Snapshot

This is an invented form created by Mary Boren, aka Meter_Maid on Allpoetry, who hosts a compelling new site called Poets Collective.

It is a poem of 7 lines
It is metrical, requiring several specific metrical feet, to wit:
L1: A pair of spondees
L2-3: Dimetrical dactylic couplet plus a hard beat at the end
L4-5: Anapestic dimeter, not rhyming with each other
L6: Anapestic trimeter, rhyming with L4
L7: Anapest. amphibrach, or iamb, which may, but is not required to rhyme with L5
It is formulaic, requiring a person’s name in either line 2 or 3.
It is themed:
 ” to capture a person’s unguarded moment, breaking stereotypes.”  I’d like to somehow convey that the task is to zoom in on descriptive details that plant a distinct concrete image, preferably an unexpected one.  You could almost say it has a volta at L5, as it catches something a camera would miss.  
It is rhymed with rhyme pattern: xaabzbz, where “z” lines may rhyme or not.

My example

Just Notions  (Snapshot)

Think long, think wrong!
Lawrence R. Eberhart thought
thinking of things he was taught
would most surely reveal
at least one salient fact
he was wrong all along on that deal
looking back.

© Lawrencealot – August 23, 2014
Note: This poem fails to be a Snapshot lacking the apparently candid moment required by the theme.

Try this one:

Neighborly Chat  (Snapshot)

Stop, look, think back.
Shoveling snow from the walk
Jerry MGee stopped to talk
with the girl from next door
he’d forgotten her name,
but remembered her shape from before,
quite a dame.

© Lawrencealot – August 23, 2014

Visual Template

Snapshot

Note: Several options exist for L7.

The Stephens

The Stephens is a stanzaic form that uses alternating rising and falling end syllables and is patterned after The Watcher and named for the English poet verse James Stephens (1882-1950).

The Stephens is:
○ stanzaic, written in any number of sixains. (original poem has 5 sixains)
○ accentual, dimeter.
○ rhymed, ababxb cdcdxd etc. x being unrhymed.
○ composed with feminine endings in the odd numbered lines L1, L3 and L5 and masculine rhyme in the even numbered lines L2, L4, L6.

The Watcher by James Stephens

A rose for a young head,
A ring for a bride,
Joy for the homestead
Clean and wide
Who’s that waiting
In the rain outside?

A heart for an old friend,
A hand for the new:
Love can to earth lend
Heaven’s hue
Who’s that standing
In the silver dew?

A smile for the parting,
A tear as they go,
God’s sweethearting
Ends just so
Who’s that watching
Where the black winds blow ?

He who is waiting
In the rain outside,
He who is standing
Where the dew drops wide,
He who is watching
In the wind must ride
(Tho’ the pale hands cling)

With the rose
And the ring
And the bride,
Must ride
With the red of the rose,
And the gold of the ring,
And the lips and the hair of the bride.

Pasted from http://www.poetrymagnumopus.com/index.php?showtopic=668
My thanks to Judi Van Gorder for the wonderful PMO resouce.

I would just call it predominantly amphibrachic with alternating catalectic lines and not bother with trying to identify and duplicate every variation.  Stephens clearly wasn’t concerned with metrical regularity.  The only reason it works is that there are two distinctly stressed beats in each line that are separated by strategically placed unstressed syllables, but very few poets understand the principles of stress or have the innate sense of rhythm that lets them pull off something like this. –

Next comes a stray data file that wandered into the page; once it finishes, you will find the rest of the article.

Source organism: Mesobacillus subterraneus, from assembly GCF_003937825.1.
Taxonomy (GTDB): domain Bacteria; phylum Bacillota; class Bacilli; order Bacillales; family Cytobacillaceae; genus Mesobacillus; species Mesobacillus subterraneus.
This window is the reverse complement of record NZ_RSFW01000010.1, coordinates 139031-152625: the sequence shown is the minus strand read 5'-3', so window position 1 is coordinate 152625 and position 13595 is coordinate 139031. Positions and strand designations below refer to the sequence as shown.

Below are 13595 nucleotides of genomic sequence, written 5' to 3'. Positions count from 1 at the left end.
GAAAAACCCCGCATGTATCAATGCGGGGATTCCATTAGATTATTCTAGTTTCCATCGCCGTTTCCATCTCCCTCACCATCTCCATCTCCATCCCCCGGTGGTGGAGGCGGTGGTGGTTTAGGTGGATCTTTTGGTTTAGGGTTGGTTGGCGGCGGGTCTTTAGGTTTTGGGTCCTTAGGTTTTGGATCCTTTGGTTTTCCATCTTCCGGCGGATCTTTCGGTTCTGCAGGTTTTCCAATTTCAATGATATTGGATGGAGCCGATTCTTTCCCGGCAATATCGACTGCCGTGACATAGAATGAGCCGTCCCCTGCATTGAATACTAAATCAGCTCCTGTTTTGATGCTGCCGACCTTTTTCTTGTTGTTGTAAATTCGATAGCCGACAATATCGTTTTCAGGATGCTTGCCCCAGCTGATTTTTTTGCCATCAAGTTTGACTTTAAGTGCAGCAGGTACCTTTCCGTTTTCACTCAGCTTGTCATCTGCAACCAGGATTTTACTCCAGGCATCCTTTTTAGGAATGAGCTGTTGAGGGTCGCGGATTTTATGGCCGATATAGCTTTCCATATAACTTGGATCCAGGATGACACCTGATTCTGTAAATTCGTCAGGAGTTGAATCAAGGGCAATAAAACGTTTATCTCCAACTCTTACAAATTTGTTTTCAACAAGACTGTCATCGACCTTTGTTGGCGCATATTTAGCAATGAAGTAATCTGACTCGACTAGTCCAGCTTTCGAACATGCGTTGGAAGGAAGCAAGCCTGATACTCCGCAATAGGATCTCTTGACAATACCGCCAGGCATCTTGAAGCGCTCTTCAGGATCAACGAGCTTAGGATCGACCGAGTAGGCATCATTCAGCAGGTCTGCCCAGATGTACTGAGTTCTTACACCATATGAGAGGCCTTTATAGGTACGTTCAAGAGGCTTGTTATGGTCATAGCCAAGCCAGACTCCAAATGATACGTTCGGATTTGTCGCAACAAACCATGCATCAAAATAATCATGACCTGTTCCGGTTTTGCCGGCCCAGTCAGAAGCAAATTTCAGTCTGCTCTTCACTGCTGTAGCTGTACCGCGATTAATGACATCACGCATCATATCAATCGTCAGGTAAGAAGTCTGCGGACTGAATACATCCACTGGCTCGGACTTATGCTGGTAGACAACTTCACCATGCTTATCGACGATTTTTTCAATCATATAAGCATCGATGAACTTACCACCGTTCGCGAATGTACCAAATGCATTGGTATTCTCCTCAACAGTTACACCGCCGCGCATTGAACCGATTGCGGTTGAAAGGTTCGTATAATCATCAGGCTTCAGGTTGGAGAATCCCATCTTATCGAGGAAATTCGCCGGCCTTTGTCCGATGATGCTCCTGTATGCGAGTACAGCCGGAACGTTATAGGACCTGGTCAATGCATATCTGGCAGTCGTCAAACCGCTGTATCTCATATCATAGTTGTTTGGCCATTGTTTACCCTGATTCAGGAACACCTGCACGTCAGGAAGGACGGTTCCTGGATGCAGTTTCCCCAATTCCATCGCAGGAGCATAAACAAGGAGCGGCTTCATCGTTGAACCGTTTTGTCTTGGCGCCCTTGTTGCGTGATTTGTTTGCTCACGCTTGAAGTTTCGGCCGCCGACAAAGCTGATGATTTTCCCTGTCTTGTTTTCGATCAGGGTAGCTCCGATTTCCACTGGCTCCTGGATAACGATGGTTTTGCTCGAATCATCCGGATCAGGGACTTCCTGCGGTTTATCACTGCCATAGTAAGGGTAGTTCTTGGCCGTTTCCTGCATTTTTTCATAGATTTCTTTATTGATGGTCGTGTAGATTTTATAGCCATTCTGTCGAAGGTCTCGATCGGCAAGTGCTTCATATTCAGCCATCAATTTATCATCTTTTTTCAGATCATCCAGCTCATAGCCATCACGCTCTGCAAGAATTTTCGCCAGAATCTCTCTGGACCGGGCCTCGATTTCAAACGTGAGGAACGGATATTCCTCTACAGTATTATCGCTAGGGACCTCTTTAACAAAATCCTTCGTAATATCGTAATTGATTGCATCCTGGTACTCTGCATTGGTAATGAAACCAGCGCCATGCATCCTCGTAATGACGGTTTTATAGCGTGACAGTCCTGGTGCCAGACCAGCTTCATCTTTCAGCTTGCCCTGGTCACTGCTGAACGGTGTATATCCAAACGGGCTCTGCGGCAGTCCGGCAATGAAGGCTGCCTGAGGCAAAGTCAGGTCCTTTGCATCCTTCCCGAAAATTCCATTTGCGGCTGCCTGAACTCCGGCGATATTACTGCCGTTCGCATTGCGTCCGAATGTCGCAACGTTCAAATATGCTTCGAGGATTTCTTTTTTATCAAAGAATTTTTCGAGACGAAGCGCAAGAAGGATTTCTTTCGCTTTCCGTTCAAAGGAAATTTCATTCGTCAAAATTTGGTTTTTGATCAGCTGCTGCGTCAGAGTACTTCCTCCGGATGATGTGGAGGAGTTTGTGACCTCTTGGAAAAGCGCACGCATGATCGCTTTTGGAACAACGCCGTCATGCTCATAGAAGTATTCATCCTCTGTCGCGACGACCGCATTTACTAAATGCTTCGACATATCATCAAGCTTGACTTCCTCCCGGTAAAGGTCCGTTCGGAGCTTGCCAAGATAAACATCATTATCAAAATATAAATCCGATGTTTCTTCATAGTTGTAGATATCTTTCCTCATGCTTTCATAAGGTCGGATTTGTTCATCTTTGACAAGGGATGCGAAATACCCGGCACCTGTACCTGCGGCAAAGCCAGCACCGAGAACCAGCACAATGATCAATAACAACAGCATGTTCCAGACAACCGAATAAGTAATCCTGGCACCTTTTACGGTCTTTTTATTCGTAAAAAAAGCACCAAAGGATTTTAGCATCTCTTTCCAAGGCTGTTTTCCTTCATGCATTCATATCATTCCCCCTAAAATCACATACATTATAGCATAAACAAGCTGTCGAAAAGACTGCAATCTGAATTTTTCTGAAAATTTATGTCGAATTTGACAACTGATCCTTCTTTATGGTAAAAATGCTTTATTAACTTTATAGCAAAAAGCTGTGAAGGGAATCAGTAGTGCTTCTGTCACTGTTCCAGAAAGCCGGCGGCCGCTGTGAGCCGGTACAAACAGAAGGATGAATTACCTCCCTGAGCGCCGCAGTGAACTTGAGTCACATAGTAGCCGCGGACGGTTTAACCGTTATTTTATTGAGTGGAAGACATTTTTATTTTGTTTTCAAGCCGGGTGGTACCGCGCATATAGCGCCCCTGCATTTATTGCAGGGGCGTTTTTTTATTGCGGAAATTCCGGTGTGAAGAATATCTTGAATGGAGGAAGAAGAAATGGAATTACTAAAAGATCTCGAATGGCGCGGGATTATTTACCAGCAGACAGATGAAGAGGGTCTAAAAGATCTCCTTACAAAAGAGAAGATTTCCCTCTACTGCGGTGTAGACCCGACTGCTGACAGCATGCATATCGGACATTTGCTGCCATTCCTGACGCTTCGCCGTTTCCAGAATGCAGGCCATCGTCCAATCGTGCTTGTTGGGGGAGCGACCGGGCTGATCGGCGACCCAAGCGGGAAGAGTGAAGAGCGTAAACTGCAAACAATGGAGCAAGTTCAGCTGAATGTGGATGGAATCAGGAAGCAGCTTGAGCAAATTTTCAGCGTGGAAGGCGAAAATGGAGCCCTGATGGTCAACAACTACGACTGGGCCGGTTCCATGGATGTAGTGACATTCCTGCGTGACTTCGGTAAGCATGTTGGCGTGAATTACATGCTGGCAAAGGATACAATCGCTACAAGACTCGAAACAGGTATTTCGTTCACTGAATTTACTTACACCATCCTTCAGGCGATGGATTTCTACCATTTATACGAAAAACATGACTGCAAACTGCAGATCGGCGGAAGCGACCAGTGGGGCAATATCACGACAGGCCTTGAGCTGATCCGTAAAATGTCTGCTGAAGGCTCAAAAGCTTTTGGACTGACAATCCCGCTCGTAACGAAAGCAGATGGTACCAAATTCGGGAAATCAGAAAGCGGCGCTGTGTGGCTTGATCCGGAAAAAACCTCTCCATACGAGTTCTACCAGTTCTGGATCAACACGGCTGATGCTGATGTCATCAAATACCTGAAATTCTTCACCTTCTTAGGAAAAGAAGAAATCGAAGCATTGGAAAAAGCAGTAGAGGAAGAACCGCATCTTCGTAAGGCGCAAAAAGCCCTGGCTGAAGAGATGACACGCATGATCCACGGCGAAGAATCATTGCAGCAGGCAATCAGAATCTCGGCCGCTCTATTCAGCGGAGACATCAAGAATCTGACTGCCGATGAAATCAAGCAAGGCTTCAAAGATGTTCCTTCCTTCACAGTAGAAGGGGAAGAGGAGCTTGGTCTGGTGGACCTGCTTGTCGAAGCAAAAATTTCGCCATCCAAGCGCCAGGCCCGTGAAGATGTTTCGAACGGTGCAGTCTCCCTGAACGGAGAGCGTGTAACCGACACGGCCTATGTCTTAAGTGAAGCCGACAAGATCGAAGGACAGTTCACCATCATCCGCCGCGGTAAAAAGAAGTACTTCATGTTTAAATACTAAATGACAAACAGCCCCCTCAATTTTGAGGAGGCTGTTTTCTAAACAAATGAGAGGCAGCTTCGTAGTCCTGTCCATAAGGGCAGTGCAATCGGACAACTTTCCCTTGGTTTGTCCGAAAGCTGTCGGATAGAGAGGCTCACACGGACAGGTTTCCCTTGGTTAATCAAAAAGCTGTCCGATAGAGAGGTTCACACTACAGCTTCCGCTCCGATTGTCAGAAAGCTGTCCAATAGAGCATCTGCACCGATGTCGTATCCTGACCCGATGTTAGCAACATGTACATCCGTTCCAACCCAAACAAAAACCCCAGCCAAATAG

Knot To Be Undone

My thanks to Mary Borne for the analysis above.

My example poem

Nighttime Revival (The Stephens)

A time for the lovers
the magic of night
no need for covers
not tonight.
Doubts, though minor
give way to delight.

Just touching for pleasure,
a kiss on the lips,
tender stroking
fingertips.
Mundane cares are
so surely eclipsed.

With morning’s arrival
we’ll wake and ascend;
another revival
My darling, my friend.
Hopes still remaining
that this never ends.

© Lawrencealot – July 19, 2014

 

 

An incidental visual template:

The Stephens

Royal Spiral

This form was created by Mary Sullivan Boren, aka,  Meter Maid on Allpoetry.com.
This is a stanzaic form consisting of exactly four quintains.
each having two rhyming couples of iambic pentameter and a tail of iambic dimeter.
Though similar to the Rondeau, it varies significantly
in the rhyme and repetition scheme, as follows:
S1: aabbc
S2: ccdde, where L5 repeats the first two feet of S1 L1.
S3: eeffg, where L1 repeats S1 L5.
S4: gghhc.
Restated:
 
This first four syllables of line 1 become the refrain in line 5 of  the second stanza.
Line 5 of the first stanza becomes the first four syllables of stanza three.
Example Poem
Cave Dweller

While young I schooled, worked; I lived in a cave.
‘Twas not remote, nor I remotely brave.
First time on my own; autumn really nice.
I lived for weeks- there ’til the snow and ice.
I paid no rent.

No neighbors, no landlord; it beat a tent.
To my mom’s house my mail (not much) was sent.
As snug as could be with storm- lantern there.
I’d study, watch town below, without care.
While young I schooled.

I paid no rent. I stayed ’til weather cooled.
With hygiene handled at the gym, I stooled
myself at deli for a bite to eat.
My big meal I’d have at work: Donny’s Beat.
My evening job.

The quiet soothed, silence ruled- absent the mob.
Would I could share with my missing heartthrob.
Later, one lass did ask me, “Where is it?
She said had she’d known she’d come to visit.
this resident.

(c) Lawrencealot – April 2012

Visual Template
Royal Spiral